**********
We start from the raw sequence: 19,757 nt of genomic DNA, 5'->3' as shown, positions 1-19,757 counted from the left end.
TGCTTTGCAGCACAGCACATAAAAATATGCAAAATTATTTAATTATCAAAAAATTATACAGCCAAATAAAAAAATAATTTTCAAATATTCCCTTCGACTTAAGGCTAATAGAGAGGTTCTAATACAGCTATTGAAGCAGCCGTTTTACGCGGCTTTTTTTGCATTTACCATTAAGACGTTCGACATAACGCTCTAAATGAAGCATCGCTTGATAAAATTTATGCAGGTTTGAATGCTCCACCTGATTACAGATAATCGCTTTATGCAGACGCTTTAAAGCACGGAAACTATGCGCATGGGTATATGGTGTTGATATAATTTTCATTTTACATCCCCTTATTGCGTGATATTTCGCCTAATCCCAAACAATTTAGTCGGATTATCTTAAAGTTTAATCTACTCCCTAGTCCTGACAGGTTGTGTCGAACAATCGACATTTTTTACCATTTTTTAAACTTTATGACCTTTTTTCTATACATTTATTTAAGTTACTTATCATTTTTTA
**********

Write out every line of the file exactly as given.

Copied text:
We start from the raw sequence: 19,757 nt of genomic DNA, 5'->3' as shown, positions 1-19,757 counted from the left end.
TGCTTTGCAGCACAGCACATAAAAATATGCAAAATTATTTAATTATCAAAAAATTATACAGCCAAATAAAAAAATAATTTTCAAATATTCCCTTCGACTTAAGGCTAATAGAGAGGTTCTAATACAGCTATTGAAGCAGCCGTTTTACGCGGCTTTTTTTGCATTTACCATTAAGACGTTCGACATAACGCTCTAAATGAAGCATCGCTTGATAAAATTTATGCAGGTTTGAATGCTCCACCTGATTACAGATAATCGCTTTATGCAGACGCTTTAAAGCACGGAAACTATGCGCATGGGTATATGGTGTTGATATAATTTTCATTTTACATCCCCTTATTGCGTGATATTTCGCCTAATCCCAAACAATTTAGTCGGATTATCTTAAAGTTTAATCTACTCCCTAGTCCTGACAGGTTGTGTCGAACAATCGACATTTTTTACCATTTTTTAAACTTTATGACCTTTTTTCTATACATTTATTTAAGTTACTTATCATTTTTTA